Monday, October 22, 2012

Why Barack Obama Isn't Taking New Hampshire for ... Granite

When I saw the news that, Barack Obama appearance in Barack Obama will make an appearance in New Hampshire this Saturday, it threw me for a loop. Isn't New Hampshire a bit out of the way compared to the other swing states? And how can the state's four electoral votes make much of a difference? So I dug into the data to figure out what was going on.

There's a small but non-zero chance that the map looks like
this on Election Day. Which is why the Obama campaign
is headed to new Hampshire

Right now there are seven states where either candidate stands at least a 30% chance of winning. Given all permutations of those state results, there are two outcomes where New Hampshire matters.

  1. Obama loses Ohio and Virginia, but wins Colorado, Nevada, and Iowa
  2. Obama loses Ohio, Colorado, and one of Iowa/Nevada, but wins Virginia and the other of Iowa/Nevada.

Here's where Obama's odds are in those six states currently:
  • Nevada 73%
  • Ohio 70%
  • Iowa 66%
  • New Hampshire 63%
  • Colorado 53%
  • Virginia 47%
  • Florida 33%

The Obama campaign is clearly not campaigning in New Hampshire because they're worried about scenario 2 coming to pass. It's highly unlikely that Obama could somehow lose Ohio but win Virginia, unless the regional shape of the election changes dramatically in the next few weeks. However, scenario 1, while unlikely, is not entirely out of the question. All four . A couple of high-profile factory closing in Ohio, a successful attack on some social issue (Ohio is the most socially conservative of those four states), or something else might reshuffle so that Ohio becomes the most competitive of those four states.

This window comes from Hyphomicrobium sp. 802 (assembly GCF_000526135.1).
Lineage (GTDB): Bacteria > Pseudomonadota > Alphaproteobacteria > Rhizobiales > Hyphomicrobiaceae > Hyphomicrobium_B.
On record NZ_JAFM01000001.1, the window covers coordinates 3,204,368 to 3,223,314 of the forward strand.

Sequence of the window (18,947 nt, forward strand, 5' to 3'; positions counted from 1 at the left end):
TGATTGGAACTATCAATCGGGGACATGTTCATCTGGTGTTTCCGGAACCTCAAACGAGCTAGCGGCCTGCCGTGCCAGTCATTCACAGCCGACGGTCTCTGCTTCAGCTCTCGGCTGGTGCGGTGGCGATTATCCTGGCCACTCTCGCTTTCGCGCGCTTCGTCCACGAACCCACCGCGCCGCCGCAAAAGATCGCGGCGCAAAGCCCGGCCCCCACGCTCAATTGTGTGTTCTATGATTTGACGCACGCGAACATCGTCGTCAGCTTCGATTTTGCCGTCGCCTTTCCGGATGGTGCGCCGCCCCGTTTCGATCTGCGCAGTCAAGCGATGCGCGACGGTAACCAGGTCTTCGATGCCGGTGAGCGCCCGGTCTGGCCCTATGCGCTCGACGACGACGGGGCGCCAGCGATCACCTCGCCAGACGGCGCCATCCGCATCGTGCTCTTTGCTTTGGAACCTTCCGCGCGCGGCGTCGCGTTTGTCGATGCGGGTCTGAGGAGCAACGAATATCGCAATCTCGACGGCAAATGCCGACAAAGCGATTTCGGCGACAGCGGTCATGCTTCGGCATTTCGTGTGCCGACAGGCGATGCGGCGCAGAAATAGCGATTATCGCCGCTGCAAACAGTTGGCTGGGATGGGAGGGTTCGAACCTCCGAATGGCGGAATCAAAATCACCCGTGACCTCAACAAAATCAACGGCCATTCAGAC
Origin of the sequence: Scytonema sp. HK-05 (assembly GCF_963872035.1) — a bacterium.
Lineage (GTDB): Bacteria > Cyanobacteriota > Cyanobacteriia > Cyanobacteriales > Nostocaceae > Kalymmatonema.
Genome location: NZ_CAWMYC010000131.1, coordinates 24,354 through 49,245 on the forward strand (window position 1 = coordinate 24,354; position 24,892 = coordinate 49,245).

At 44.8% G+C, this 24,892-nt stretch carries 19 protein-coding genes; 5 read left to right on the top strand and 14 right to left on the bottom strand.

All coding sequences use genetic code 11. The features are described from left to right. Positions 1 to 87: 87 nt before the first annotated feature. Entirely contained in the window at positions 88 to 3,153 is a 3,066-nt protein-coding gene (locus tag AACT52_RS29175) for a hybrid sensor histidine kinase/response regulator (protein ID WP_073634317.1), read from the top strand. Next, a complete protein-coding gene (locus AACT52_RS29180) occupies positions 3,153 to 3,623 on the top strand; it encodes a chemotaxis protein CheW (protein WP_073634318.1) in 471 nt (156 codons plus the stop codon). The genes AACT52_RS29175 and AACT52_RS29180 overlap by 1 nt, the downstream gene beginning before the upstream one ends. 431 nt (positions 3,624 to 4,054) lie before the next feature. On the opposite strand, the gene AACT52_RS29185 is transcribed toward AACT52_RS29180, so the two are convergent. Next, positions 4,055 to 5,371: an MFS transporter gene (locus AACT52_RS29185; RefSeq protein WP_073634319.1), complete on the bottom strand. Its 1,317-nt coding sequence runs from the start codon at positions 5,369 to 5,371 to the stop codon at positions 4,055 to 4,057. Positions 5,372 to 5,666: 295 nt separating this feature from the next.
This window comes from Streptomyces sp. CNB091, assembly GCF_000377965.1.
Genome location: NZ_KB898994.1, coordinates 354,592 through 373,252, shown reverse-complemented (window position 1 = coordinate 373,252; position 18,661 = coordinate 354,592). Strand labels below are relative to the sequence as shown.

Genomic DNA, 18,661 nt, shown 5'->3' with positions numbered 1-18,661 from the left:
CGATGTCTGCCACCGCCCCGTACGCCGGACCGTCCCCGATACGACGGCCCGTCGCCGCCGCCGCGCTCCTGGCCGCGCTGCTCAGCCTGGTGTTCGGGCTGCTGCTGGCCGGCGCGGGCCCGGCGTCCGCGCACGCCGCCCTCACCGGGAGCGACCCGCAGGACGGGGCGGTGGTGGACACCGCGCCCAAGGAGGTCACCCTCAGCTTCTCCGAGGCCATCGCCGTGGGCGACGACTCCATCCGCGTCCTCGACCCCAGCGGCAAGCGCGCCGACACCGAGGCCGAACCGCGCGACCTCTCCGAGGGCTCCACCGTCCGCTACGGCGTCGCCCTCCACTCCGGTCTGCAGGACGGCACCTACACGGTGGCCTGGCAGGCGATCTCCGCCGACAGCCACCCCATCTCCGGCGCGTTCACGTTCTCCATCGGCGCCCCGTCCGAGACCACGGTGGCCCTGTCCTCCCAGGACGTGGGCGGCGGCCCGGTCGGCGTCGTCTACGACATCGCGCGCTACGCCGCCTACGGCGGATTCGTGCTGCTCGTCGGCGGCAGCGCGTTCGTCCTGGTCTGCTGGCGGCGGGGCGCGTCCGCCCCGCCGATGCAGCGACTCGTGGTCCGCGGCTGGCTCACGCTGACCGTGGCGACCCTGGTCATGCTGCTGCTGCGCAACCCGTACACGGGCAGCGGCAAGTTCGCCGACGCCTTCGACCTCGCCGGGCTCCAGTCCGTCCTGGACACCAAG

In addition, campaigning in New Hampshire is smarter than advertising there. Usually the candidate's time is the scarcest resource in an election and should be dedicated to states that have a large number of electoral votes, but the New Hampshire media markets (which are shared with Boston, MA, Albany, NY, and Portland, ME) are incredibly expensive given that the campaign is chasing only 4 electoral votes. TV ads will be more cost effective in the NV/CO/IA troika, which has smaller media markets with much less bleeding into neighboring states.
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